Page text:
Here’s a collection of news articles I found on the “Telegraph” (UK) website:
Arranged marriages or nothing in the Indian village that banned love
A world away from the skyscrapers and Bollywood romance of Mumbai, a village in the heart of rural India has banned love.
According to the Press Trust of India, the council in the predominantly Muslim village Asara in Uttar Pradesh state have insisted that women cover their heads in public Photo: ALAMY
5:31PM BST 13 Jul 2012
Police are investigating the decision of the village of Asara, in the north-western state of Uttar Pradesh, to ban “love marriages” as opposed to those that have been arranged by parents. Women under 40 have been ordered not to go outside unaccompanied.
In a slew of draconian measures, the village council or “panchayat” also barred women from using mobile phones and insisted they cover their heads in public, in what has been described in local media as the “Talibanisation” of rural India.
A council member, Sattar Ahmed, said “love marriages” were damaging and a “shame on society”.
The orders have caused outrage in a country that is striving to modernise, but is shackled by conservative social traditions in many areas where women’s rights are non-existent.
The home minister, P. Chidambaram, condemned the orders, saying they had “no place” in a democratic society.
“Police must act against anyone issuing such diktats. If anyone takes action against any young man or woman based on illegal village courts, then they must be arrested,” Chidambaram said at a press conference. Leaders of the panchayat justified the new rules by stating they were intended to safeguard women from “bad elements” in society.
“It is very painful for the parents, especially the girl’s family, because such marriages dent their respectability,” said Sattar Ahmed.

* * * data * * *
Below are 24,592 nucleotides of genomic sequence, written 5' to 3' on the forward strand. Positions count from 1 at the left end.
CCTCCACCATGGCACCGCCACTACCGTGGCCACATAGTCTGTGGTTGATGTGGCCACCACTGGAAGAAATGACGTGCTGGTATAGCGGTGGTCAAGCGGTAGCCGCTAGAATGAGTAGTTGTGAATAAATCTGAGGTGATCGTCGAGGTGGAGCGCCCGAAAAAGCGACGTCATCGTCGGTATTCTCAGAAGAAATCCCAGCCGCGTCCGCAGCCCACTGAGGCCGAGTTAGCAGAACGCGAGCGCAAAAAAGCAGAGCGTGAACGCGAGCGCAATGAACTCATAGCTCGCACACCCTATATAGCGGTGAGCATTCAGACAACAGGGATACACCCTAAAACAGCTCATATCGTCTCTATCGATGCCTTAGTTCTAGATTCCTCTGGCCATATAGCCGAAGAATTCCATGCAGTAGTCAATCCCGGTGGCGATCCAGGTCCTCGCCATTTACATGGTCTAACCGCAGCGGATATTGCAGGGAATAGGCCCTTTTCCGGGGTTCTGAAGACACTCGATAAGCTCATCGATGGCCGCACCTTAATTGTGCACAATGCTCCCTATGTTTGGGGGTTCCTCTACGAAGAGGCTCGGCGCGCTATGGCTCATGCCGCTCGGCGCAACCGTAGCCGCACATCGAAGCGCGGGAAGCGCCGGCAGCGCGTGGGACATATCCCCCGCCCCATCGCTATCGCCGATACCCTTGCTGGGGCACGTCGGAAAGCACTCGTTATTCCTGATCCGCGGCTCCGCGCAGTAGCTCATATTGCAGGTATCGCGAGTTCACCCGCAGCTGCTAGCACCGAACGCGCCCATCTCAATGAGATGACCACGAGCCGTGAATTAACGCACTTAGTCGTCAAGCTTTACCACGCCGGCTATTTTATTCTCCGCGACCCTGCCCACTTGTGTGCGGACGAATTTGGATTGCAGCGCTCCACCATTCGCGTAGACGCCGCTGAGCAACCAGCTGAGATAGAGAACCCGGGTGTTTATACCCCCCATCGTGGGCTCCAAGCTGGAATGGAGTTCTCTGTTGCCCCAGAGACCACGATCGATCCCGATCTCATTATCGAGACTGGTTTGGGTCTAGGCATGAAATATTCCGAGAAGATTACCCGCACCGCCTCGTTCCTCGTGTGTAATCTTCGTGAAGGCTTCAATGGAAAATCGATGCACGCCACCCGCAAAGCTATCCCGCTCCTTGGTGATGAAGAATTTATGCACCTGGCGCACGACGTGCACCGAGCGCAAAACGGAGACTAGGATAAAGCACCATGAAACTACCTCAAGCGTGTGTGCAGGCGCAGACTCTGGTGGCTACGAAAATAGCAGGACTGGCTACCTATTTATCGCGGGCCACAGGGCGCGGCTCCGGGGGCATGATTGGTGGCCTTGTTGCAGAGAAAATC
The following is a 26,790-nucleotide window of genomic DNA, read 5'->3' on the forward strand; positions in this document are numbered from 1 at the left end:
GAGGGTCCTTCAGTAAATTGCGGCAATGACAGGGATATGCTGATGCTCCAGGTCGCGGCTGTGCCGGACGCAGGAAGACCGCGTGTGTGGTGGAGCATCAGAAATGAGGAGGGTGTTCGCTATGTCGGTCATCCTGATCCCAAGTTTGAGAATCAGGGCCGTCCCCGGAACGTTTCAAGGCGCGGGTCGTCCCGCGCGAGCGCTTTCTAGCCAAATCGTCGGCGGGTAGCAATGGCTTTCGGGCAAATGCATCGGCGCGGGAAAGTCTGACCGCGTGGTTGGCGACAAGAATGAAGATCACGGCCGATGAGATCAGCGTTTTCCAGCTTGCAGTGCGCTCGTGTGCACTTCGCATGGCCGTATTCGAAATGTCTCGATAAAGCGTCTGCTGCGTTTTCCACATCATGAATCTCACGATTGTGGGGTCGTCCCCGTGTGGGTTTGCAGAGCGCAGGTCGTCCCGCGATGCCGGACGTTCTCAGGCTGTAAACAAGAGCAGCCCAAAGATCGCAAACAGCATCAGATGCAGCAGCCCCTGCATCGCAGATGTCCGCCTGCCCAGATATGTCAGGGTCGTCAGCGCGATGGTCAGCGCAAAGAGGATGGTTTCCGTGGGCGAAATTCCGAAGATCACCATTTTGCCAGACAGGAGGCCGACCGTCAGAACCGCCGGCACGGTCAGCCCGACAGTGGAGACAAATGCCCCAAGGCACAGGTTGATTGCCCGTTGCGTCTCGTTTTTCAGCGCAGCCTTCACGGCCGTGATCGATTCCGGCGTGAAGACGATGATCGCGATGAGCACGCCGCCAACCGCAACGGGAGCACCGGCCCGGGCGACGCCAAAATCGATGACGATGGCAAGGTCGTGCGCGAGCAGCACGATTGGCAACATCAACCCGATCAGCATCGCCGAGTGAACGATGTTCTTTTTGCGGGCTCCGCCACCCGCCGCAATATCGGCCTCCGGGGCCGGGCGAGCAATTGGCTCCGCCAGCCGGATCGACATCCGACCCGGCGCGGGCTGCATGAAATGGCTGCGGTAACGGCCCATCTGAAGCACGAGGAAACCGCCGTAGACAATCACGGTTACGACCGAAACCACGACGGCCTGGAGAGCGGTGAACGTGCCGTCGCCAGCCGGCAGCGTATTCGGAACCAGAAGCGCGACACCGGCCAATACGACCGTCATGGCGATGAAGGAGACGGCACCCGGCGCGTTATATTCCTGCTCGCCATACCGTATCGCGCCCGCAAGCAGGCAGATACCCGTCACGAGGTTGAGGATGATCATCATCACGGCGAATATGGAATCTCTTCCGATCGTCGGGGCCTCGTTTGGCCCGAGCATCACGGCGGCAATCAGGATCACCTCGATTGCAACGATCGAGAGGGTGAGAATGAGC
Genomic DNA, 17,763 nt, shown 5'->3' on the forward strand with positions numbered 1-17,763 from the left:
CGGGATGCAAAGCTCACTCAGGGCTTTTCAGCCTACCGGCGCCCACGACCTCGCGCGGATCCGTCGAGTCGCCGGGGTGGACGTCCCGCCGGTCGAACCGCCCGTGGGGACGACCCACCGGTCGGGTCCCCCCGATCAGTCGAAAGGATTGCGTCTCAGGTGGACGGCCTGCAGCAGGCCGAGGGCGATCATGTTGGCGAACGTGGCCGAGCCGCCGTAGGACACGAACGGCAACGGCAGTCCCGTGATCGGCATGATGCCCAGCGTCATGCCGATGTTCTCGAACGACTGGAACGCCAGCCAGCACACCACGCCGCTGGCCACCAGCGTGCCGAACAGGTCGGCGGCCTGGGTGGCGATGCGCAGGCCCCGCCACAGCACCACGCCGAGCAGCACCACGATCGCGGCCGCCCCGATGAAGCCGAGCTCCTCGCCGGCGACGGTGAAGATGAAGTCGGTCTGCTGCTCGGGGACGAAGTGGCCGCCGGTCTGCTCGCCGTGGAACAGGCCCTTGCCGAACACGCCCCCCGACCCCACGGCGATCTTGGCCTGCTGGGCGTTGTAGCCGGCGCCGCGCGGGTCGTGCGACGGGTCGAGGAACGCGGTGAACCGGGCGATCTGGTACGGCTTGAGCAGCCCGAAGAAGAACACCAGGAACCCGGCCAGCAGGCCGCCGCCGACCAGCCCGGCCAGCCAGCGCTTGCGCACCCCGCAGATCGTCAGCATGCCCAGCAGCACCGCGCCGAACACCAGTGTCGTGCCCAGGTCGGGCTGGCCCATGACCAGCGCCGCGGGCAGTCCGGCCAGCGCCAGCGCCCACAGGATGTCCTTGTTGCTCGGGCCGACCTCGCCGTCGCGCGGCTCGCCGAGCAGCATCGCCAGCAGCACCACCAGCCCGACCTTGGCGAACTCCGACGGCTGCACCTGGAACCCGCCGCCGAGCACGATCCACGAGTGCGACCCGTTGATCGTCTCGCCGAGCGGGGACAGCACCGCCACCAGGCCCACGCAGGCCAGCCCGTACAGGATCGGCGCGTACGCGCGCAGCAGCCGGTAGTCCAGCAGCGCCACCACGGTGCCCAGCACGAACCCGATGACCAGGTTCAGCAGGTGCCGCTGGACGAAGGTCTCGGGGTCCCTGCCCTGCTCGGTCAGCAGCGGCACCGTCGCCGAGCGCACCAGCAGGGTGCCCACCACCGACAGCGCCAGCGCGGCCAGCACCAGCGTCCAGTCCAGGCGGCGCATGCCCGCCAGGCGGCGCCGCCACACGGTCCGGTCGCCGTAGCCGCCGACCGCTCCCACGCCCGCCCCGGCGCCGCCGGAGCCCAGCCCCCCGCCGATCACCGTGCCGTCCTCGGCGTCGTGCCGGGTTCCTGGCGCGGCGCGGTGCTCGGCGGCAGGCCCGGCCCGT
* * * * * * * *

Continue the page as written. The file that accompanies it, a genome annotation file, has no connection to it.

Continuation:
The measures were swiftly condemned by women’s rights groups. Sudha Sunder Raman, the general secretary of the All India Democratic Women’s Association said: “This notion that women up to the age of 40 need protection and need to be controlled is extremely chauvinistic and undermines all basic norms.”
The head of the National Commission for Women, Mamta Sharma, said the council rulings were “laughable” and unenforceable.
“Panchayats do not enjoy constitutional powers. And if there are no powers, there is no need to follow the orders,” she said. Panchayats are an unelected group of elders, who are seen as the social and moral arbiters of village life.
Although their rulings carry no legal weight, they can be highly influential and have been blamed for numerous abuses, such as sanctioning “honour killings” of women whose actions are deemed to have brought shame on their family.
Last month, a man in western India paraded his daughter’s severed head through his village, after he killed her because he was upset with her way of life and “indecent behaviour”. Ogad Singh beheaded his daughter, Manju Kunwar, before surrendering to authorities. The 20 year-old had been living with her parents in the Rajasthani village of Dungarji, 250 miles from Jaipur, after leaving her husband two years ago. She then apparently eloped with another man.